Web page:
Adaptive, Responsive or Mobile First?
There are a few options available when creating a mobile browser experience for your website. I recently explored each of them while deciding which build to go for with a clients’ website.
Dedicated mobile site
Example website: ESPN
The first option we think of is often to create a separate mobile site. We detect when the user is using a mobile device and send them to m.oursite.com where we serve them a mobile version of our site. HTML/CSS is created independently and in addition to that of our existing site.
The disadvantage is that this requires a lot of work up front and maintenance. We’re basically rebuilding the website from scratch to suit mobile and then having to maintain a whole separate bunch of content for that site. The benefit is that we can design very specifically for mobile devices.
Example website: Starbucks
When you think responsive, think fluid. A responsive website is one that utilizes a fluid grid layout, fluid images and media queries to serve a relevant design/layout across a huge range of devices.
Media queries are used to target different ranges of devices and serve different layouts, interfaces and content to fit the screen size.
The content is then sized in relative terms. Image sizes need to be defined as percentages relative to their container, instead of fixed pixel widths. That way when the screen size is decreased the image size decreases proportionately to fill the correct width of the screen.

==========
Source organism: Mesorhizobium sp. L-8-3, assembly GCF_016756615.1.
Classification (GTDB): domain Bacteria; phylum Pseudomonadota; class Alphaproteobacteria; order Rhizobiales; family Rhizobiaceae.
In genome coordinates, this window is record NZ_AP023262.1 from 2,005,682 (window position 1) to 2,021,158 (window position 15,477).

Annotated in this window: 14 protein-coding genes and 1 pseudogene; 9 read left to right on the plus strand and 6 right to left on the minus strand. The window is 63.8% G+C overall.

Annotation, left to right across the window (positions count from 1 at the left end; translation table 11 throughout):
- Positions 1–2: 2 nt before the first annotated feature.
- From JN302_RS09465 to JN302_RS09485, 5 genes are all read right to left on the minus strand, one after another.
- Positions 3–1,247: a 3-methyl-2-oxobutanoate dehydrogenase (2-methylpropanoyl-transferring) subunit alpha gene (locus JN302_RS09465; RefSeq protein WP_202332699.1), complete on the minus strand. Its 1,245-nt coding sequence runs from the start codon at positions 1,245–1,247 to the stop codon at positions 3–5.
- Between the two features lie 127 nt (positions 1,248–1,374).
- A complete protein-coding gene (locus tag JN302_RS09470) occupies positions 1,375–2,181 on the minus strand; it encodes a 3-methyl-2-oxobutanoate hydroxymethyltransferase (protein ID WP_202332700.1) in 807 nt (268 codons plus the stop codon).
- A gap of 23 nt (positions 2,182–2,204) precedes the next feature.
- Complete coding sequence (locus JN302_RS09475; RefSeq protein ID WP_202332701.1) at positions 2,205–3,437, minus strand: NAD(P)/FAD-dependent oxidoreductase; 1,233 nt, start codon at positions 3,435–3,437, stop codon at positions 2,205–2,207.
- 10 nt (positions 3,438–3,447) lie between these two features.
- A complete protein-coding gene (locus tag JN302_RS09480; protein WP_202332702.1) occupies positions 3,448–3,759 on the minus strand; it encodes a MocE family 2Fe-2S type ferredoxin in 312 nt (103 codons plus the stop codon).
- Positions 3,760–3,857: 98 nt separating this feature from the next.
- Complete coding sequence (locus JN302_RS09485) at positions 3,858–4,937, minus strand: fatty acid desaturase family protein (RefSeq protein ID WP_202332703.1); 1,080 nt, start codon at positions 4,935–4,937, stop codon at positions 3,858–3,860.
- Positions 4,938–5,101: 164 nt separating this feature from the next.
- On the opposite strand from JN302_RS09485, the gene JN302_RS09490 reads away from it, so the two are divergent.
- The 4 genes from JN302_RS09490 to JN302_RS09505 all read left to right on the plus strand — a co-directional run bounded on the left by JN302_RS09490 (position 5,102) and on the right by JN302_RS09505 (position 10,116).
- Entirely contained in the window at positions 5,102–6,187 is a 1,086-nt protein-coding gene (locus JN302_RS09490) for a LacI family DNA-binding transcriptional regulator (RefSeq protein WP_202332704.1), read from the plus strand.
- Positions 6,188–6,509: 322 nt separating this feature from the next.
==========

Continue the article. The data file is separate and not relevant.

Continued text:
The big benefit here is that we only have one website to maintain, altering the layout and content for different screen sizes. However it can often require a lot of refactoring of code, this can be a considerable undertaking for bigger, complex, existing sites.
Example website: Yiibu
This is designing for mobile devices first and scaling the site up for bigger screen sizes. We start out by building the most bare bones version of the site then progressively enhance as we detect bigger screen sizes and more capabilities. Mobile first focuses you to prioritize the most important features of your product right from the beginning, as we’re designing for a small screen size first.
One of the big advantages is that, if done properly, mobile first can capture a huge range of mobile devices. If a device doesn’t support media queries (like a lot of symbian/blackberry handsets) they’ll be served the super basic mobile version of the site, as the mobile.css is served first! This isn’t the case with standard responsive design, if media queries aren’t supported then these devices would be served the full version of the site.
Mobile first best suits sites that are being designed from scratch, or undergoing a large scale redesign.
Example website: Dribbble
Adaptive is a subset of responsive design. It uses media queries to target ranges of screen sizes, but doesn’t necessarily offer a fluid layout or fluid images. It takes the site as is and scales it to fit specified ranges of screen sizes.
This can be attractive if you have an existing site that would require a lot of work to refactor to work responsively. Adaptive isn’t nearly as big a project as creating a responsive or mobile first site.
There are arguments for using each mobile design methodology. When designing a site from scratch it’s worthwhile investigating mobile first. When resources are tight a quick adaptive site might meet your needs. If you want to serve a very different experience to mobile users then a dedicated mdot mobile site may be the way to go.